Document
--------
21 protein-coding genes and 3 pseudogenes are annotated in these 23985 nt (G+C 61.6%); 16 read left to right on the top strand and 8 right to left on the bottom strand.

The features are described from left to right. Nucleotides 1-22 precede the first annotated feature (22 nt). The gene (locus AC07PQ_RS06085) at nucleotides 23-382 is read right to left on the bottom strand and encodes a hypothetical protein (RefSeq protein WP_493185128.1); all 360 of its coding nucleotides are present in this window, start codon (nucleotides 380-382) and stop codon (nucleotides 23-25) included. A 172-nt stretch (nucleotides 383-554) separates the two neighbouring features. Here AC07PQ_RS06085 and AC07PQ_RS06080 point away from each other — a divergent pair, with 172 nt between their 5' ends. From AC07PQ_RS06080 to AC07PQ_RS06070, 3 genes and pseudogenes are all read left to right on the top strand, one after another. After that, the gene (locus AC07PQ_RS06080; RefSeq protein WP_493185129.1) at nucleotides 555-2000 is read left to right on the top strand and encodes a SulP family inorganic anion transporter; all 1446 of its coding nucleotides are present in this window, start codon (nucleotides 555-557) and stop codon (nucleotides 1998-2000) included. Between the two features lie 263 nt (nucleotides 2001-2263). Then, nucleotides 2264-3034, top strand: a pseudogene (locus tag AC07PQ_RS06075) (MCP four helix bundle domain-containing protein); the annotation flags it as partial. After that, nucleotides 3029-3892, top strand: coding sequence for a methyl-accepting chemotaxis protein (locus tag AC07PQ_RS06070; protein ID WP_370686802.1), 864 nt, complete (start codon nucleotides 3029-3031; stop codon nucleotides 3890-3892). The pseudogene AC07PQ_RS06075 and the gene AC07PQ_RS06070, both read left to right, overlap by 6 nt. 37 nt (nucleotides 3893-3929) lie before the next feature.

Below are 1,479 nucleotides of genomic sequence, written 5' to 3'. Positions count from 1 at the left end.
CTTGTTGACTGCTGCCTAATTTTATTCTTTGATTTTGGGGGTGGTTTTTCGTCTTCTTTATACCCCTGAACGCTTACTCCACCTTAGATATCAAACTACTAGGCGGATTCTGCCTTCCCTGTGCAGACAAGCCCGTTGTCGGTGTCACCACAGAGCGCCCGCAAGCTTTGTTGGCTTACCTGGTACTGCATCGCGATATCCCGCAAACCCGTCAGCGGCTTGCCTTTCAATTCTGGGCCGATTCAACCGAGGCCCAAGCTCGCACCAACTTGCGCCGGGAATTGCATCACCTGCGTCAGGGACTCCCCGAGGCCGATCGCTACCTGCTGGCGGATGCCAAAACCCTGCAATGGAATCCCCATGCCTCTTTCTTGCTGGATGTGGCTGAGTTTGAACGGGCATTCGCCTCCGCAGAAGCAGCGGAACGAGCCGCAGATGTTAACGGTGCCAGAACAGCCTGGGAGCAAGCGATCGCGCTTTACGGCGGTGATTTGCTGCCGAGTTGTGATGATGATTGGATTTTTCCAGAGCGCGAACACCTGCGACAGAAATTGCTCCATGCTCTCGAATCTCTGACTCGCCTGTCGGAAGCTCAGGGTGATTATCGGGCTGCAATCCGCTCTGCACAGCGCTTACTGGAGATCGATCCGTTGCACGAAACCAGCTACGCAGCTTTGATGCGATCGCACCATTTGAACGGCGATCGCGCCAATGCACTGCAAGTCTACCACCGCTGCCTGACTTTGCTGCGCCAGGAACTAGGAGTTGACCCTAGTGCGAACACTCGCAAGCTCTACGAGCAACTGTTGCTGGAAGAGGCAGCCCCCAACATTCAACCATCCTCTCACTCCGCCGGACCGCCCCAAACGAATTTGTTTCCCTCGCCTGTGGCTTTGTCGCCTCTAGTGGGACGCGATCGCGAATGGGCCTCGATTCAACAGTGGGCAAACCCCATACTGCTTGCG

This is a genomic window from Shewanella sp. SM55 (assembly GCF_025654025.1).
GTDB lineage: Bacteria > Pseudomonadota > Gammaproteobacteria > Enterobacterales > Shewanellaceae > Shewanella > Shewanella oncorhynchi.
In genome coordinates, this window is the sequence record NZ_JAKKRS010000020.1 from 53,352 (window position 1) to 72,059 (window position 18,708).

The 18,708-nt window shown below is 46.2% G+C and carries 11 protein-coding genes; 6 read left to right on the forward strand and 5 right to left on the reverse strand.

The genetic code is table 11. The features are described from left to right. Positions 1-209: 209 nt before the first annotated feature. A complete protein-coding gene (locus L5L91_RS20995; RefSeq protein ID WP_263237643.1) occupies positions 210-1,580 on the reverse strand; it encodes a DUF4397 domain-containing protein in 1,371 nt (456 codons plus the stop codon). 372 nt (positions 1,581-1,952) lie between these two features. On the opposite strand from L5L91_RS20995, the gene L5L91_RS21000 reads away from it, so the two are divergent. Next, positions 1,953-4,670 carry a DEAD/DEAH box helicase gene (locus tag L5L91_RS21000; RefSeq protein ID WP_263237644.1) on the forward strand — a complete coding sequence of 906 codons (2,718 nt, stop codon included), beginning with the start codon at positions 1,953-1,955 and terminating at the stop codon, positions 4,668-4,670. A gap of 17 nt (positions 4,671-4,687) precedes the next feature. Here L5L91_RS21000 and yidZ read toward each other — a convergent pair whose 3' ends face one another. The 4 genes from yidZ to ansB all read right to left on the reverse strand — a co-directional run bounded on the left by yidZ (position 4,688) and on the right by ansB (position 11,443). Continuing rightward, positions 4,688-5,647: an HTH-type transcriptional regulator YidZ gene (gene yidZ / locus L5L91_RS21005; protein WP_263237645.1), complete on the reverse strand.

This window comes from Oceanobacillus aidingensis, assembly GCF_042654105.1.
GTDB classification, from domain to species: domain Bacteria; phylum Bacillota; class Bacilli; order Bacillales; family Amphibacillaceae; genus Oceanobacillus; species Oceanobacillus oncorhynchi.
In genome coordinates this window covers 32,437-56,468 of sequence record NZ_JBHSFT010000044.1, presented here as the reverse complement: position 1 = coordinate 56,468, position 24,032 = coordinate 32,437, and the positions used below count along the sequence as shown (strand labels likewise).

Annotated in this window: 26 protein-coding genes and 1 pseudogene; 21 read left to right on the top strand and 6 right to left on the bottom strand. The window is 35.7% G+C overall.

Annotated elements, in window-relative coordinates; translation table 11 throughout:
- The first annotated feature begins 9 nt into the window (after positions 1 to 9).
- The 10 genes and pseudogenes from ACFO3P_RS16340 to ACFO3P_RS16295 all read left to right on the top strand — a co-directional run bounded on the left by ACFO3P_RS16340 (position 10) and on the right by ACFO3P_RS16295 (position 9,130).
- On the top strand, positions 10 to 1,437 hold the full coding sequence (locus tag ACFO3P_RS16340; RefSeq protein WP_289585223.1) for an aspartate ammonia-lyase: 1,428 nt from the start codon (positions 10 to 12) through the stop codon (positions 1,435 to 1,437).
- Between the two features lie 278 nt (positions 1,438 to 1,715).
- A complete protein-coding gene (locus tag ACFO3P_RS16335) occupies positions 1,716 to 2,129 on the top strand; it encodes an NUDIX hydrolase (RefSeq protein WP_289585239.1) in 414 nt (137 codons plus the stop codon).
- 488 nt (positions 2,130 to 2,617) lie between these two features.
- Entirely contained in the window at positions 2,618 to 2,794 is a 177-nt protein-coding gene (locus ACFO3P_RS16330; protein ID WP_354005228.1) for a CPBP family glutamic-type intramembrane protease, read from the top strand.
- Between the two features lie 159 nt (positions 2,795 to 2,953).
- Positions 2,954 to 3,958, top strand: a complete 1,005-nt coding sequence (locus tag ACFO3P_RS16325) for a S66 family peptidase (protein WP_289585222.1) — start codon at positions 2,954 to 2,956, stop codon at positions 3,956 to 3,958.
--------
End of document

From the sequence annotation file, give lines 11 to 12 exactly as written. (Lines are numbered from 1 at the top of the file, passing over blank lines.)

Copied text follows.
GTDB classification, from domain to species: domain Bacteria; phylum Bacillota; class Bacilli; order Bacillales; family Amphibacillaceae; genus Oceanobacillus; species Oceanobacillus oncorhynchi.
In genome coordinates this window covers 32,437-56,468 of sequence record NZ_JBHSFT010000044.1, presented here as the reverse complement: position 1 = coordinate 56,468, position 24,032 = coordinate 32,437, and the positions used below count along the sequence as shown (strand labels likewise).